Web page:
Amundi Questions Multiple Trade Repositories
Amundi, the European asset manager, has questioned the need for several trade repositories and suggested that a non-profit firm would be a sensible a solution.
The fund manager responded to the European Securities and Markets Authority’s consultation on proposed guidelines for the transfer of data between trade repositories, which ended last month. Amundi is merging with rival Pioneer and on the completion of the deal assets under management will reach approximately €1.3 trillion.
Trade repositories for derivatives reporting were authorised in the EU in 2013 under Emir, the central clearing regulations, and there are currently six authorised trade repositories. In its response Amundi said it was dissatisfied with fragmentation amongst both market venues and trade repositories.
“We do insist that a global comprehensive view of the market is essential in order to properly assess risks at a macro level,” added Amundi. “It is a concern not only for regulators but also for asset managers who receive money from clients who want their assets to be protected against market disruptions.”
Amundi continued that the issue of data transfer between repositories should be examined not only when a client moves to a new repository or when Esma withdraws authorisation but also as part of the creation of a central trade repository that would concentrate all the data reported to the existing six. “We even question the interest of having several trade repositories and suggest that a not-for-profit organism would be a sensible solution,” added the response.
In addition Amundi said the European Securities and Markets Authority should focus on the scenario after the UK leaves the European Union, and what happens to the current repositories that will no longer be based in the EU.
“We also think that the scenario of a merger of trade repositories cannot be analysed as a simple withdrawal of one license and the continuation of the other one,” added Amundi. “If the merging entities are not in the same country and the absorbing one is based in a third country, a specific procedure should be determined.”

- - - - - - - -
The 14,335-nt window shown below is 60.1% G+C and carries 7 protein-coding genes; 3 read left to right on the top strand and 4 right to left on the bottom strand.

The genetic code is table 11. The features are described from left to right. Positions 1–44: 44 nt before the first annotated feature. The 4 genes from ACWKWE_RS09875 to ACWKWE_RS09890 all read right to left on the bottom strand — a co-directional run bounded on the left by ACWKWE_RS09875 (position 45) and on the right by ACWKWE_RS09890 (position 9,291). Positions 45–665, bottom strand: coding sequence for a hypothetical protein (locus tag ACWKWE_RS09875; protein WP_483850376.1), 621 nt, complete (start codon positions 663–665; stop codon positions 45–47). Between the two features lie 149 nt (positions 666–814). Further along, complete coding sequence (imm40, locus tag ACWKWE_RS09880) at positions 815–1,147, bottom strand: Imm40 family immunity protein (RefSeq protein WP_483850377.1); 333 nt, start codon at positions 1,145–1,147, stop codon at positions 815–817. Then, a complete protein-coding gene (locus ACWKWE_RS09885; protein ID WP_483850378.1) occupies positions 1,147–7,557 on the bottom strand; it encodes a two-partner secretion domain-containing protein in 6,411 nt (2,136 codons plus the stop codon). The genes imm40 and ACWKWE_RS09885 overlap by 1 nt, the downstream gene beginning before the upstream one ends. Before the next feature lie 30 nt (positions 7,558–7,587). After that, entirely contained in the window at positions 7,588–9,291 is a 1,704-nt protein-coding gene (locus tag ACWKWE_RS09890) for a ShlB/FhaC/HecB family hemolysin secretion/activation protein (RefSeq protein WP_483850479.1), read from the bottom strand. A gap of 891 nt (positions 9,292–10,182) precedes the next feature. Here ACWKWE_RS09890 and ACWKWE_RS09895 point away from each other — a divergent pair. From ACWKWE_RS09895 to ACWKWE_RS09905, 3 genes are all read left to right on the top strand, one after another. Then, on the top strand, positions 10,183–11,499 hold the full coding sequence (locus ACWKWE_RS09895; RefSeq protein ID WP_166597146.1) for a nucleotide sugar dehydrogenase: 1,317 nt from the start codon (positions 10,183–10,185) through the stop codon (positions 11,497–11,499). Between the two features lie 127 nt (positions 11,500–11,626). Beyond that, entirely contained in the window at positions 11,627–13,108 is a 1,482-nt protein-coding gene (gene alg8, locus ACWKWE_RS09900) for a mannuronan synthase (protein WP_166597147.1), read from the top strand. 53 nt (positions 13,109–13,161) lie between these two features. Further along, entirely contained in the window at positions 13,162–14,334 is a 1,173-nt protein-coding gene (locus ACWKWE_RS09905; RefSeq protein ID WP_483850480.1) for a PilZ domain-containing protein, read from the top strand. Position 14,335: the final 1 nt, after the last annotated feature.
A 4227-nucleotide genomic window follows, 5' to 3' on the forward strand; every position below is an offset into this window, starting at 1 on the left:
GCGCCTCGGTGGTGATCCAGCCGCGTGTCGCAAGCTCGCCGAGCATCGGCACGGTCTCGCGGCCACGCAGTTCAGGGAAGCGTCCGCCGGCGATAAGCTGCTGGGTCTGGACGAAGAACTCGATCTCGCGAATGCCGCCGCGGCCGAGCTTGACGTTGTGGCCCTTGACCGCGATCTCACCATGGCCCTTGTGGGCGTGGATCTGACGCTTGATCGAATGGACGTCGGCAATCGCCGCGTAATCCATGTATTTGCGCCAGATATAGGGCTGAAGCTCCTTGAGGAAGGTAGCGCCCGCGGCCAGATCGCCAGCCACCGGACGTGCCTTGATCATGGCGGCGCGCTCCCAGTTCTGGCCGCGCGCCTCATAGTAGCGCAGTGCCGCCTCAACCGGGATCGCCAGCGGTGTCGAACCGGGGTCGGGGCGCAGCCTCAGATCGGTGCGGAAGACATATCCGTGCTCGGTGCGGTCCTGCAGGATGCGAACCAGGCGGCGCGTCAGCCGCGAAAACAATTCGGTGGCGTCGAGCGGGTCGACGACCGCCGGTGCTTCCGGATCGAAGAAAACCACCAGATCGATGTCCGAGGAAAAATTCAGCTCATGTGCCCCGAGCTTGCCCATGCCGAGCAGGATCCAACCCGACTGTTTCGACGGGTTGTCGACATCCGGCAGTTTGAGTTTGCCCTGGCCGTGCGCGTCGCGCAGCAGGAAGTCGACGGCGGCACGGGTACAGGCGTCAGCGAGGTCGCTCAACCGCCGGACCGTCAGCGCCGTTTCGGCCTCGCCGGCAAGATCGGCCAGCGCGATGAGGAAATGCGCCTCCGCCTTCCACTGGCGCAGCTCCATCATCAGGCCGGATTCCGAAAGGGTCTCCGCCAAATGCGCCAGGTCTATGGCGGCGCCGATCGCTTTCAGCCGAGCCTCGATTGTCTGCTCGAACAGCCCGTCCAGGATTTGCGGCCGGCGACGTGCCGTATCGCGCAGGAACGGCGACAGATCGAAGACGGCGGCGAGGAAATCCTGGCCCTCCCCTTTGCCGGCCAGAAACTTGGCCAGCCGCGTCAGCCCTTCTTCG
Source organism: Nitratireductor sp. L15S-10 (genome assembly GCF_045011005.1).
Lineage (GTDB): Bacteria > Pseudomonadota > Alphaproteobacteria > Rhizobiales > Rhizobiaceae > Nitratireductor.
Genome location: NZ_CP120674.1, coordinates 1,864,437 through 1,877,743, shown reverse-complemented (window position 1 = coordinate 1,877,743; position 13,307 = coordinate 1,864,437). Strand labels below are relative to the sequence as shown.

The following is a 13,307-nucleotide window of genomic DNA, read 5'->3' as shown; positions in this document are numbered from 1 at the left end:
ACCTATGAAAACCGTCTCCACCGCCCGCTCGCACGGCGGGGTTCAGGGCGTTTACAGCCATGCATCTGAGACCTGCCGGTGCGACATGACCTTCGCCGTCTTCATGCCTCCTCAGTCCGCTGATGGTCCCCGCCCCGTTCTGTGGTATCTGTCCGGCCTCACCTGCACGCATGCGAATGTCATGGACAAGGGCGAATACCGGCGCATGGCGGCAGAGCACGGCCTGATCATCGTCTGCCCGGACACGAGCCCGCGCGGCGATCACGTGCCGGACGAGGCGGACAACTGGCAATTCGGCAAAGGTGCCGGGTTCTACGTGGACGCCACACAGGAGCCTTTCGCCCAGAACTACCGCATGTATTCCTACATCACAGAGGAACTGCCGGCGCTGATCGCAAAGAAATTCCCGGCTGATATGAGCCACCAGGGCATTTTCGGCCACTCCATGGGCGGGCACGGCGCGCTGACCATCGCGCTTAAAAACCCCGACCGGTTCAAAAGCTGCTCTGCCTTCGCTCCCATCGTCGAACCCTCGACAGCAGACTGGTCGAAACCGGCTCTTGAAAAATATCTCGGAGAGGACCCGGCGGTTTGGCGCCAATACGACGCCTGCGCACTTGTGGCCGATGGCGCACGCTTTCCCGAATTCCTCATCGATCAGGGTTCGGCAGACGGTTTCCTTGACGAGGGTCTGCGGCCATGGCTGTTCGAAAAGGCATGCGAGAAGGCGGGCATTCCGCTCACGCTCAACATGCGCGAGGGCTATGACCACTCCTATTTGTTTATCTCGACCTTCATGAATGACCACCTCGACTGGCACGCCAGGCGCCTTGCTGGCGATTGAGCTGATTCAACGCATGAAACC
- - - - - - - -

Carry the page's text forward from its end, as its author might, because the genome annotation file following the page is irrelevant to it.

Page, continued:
However Citadel said it agreed with Esma that it is important to ensure competition. Citadel said in its response that market participants should have meaningful choices regarding where trades are reported and be able to switch without facing significant hurdles such as unreasonable fees or operational workflow challenges.
“As a result, we commend Esma for proposing guidelines that are designed to increase competition and market resiliency by standardising the data transfer process,” added Citadel. “Ensuring a standardised and robust process for transferring data between trade repositories should be useful both in the normal course of business and during times of market stress.”
CME Group, which operates a trade repository in Europe authorised by Esma, said the transfer of client data has been an ongoing issue since the inception of Emir and it supports the initiative to create uniform guidelines.
“CME Group believes that an agreed approach to porting endorsed by Esma will help to remove barriers to customers wishing to move to a new trade repository that better serves their needs, particularly in terms of more competitive prices and a better service offering as acknowledged by Esma,” said the response.
The US exchange operator said that if a client has requested a transfer, they should not be charged, as this would harm competition. “The costs to the trade repository of porting one client are reasonable in the event that a client moves only the core data relating to outstanding positions (excluding lifecycle events) and we believe that this cost should therefore be absorbed by the trade repositories as a cost of servicing clients,” added the CME.
However, the CME said that when a repository is withdrawing its registration, there will be a substantial cost and operational burden for new repositories due to the the volume of data being transferred. The response said: ‘“We consider that it is reasonable that a new trade repository be entitled to require the old one to pay a cost-related amount for this, out of its capital reserves if necessary.”
The London Stock Exchange Group, which operates the UnaVista trade repository said competition has been impeded by the lack of standardised processes for switching.
“LSEG has historically been a strong supporter of the open access principle, now enshrined in MiFID II,” said the response. “We believe that customer’s choice and ability to switch providers has an overall positive impact, as it leads to lower trading prices, reduced spreads, faster and more resilient technology, and a fundamental rebalancing of the relationship between the providers of infrastructure and its users.”
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